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School & Health: Our Nation's Investment exercise (Baranowksi, 1989; Perry et al., 1990; Sikkema et al., 1995; St. Lawrence et al., 1995; Warzak et al., 1995). Similarly, although there is acceptance on the part of many health educators that peers are effective "messengers," the evidence for the effectiveness of peer-based health education is also somewhat equivocal (Bangert-Drowns, 1988; Clarke et al., 1986; Ellickson et al., 1993; Johnson et al., 1986; McCaul and Glasgow, 1985; Murray et al., 1988; Perry et al., 1989; Telch et al., 1990). The effectiveness of peer-based programs is likely to depend more on how peers are included in the program than on simply having peer-led activities. In a review of programs to reduce sexual risk behavior, Kirby and coworkers found several differences between programs that had an impact on behavior and those that did not (Kirby et al., 1994). Although the authors warn that generalizations must be made cautiously, ineffective curricula tended to be broader and less focused. Effective curricula clearly focused on the specific values, norms, and skills necessary to avoid sex or unprotected sex, whereas ineffective curricula covered a broad range of topics and discussed many values and skills. Interestingly, the length of the program or the amount of skills practice did not appear to predict the success of programs. The authors suggest, however, that skills practice may be effective only when clear values or norms are emphasized or when skills focus specifically on avoiding undesirable sexual behavior rather than on developing more general communication skills. Given the limited funding and classroom time available for health education, it is important that school health education programs include primarily those approaches known to influence health behavior. Providing health information is a necessary but certainly not sufficient condition for affecting behavior. Identifying "active ingredients" can be achieved through factorial designs as well as post hoc statistical techniques such as structural models, and discriminant analysis can be used to elucidate mediating variables and specific intervention components that may account for program effects (Botvin and Dusenbury, 1992; Dielman et al., 1989; MacKinnon et al., 1991). Risk-Factor-Specific Versus Problem Behavior Intervention Models Numerous studies have found that "problem" behaviors—such as the use of alcohol, marijuana, and tobacco; precocious sexual involvement; and delinquent activity—are positively correlated and occur in clusters. Problem Behavior Theory proposes an underlying psychologic phenomenon of "unconventionality" as the unifying etiologic explanation (see Basen-Engquist et al., 1996; Donovan and Jessor, 1985; Donovan et al., 1988; Resnicow et al., 1995). This conceptualization of health behavior has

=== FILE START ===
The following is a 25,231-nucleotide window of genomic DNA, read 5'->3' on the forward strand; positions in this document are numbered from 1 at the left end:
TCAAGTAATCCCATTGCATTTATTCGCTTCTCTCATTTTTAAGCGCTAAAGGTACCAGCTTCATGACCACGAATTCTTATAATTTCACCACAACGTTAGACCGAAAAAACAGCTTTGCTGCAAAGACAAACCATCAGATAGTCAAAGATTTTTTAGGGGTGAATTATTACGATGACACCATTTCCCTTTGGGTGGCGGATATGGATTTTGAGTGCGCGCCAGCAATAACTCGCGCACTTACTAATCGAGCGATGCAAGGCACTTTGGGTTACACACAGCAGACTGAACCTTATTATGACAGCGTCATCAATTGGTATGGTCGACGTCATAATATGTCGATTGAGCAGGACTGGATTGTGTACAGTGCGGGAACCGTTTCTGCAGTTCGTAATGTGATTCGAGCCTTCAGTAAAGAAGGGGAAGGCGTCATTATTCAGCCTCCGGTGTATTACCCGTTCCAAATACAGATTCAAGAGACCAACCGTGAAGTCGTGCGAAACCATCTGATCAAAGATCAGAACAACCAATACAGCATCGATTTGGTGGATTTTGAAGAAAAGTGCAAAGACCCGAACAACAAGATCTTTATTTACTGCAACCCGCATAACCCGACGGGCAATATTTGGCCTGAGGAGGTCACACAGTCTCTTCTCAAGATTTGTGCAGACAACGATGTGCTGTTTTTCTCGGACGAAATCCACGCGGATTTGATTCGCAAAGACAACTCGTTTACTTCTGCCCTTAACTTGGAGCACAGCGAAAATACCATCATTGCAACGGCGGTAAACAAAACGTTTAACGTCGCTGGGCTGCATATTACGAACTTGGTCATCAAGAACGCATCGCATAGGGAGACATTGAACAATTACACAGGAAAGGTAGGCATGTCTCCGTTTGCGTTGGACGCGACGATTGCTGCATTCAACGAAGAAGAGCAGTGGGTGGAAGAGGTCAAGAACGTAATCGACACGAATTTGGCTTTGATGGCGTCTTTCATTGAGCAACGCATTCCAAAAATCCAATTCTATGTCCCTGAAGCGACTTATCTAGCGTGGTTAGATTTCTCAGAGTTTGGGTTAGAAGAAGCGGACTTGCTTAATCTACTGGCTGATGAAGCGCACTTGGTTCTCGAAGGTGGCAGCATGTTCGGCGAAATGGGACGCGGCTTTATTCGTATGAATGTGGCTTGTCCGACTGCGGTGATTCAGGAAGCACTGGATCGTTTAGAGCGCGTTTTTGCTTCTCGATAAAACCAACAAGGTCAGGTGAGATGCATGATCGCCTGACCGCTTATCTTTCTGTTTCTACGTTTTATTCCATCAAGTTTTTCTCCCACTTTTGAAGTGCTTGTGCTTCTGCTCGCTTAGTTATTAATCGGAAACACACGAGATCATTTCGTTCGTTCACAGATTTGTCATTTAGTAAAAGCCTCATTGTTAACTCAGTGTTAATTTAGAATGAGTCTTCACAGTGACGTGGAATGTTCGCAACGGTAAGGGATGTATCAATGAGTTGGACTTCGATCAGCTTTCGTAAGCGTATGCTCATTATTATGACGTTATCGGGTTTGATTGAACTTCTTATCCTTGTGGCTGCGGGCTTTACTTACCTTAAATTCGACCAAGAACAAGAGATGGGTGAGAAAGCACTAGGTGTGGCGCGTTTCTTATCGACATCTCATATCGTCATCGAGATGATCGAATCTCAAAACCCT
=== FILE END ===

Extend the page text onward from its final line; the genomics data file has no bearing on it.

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School & Health: Our Nation's Investment significant implications for CSHPs. As opposed to commonly used risk-factor-specific interventions that deal with each behavior separately, Problem Behavior Theory suggests that high-risk and problem behaviors can be prevented by an intervention that addresses common predisposing causes. Such interventions may be not only more effective but also more efficient, since fewer total lessons may be required to alter the common "core" causes. In addition to generic interventions, it may also be necessary to apply general strategies to selected high-risk behaviors. However, most school systems do not conceptualize health education from this perspective. Instead, health instruction is broken down into discrete content areas, more akin to the risk-factor-specific approach. Additional research, particularly studies examining the effects of interventions addressing traits that may underlie clusters of risk behaviors, is needed before health education is restructured toward a more targeted model of health behavior change. Realistic Outcomes for School Health Education It can be argued that previous studies reporting weak or null behavioral outcomes employed health education interventions of insufficient dose and breadth. Many of the interventions had no more than 10 lessons, delivered over the course of one year, and few or no subsequent booster lessons. As noted earlier, the positive long-term behavioral effects reported by Botvin and colleagues (1995) may be attributed largely to the increased dose. Additionally, had the categorical programs for which no long-term behavioral effects were observed been delivered within the context of a comprehensive school health program, positive effects may have been observed. It is important to set realistic expectations for school health education, particularly since many of the programs used in our schools provide a dose of insufficient intensity and duration, whose effects are further attenuated by inadequate levels of teacher implementation. As stated earlier, although influencing behavior is an ultimate goal of school health education, schools should not bear the total responsibility for student behavior, given all the other influences on students—family, peers, the media, community norms, and expectations—that are beyond the control of the school. Schools should be held accountable for providing a high-quality, up-to-date health education program that is delivered by qualified teachers using curricula that are based on research and have been validated through outcome evaluation. Schools should be held responsible for arming students with the knowledge, attitudes, and skills to adopt health-enhancing behavior and to avoid health-compromising behavior. If these conditions are met but behavioral outcomes are still less than desired, then other sources of influence on students must be exam-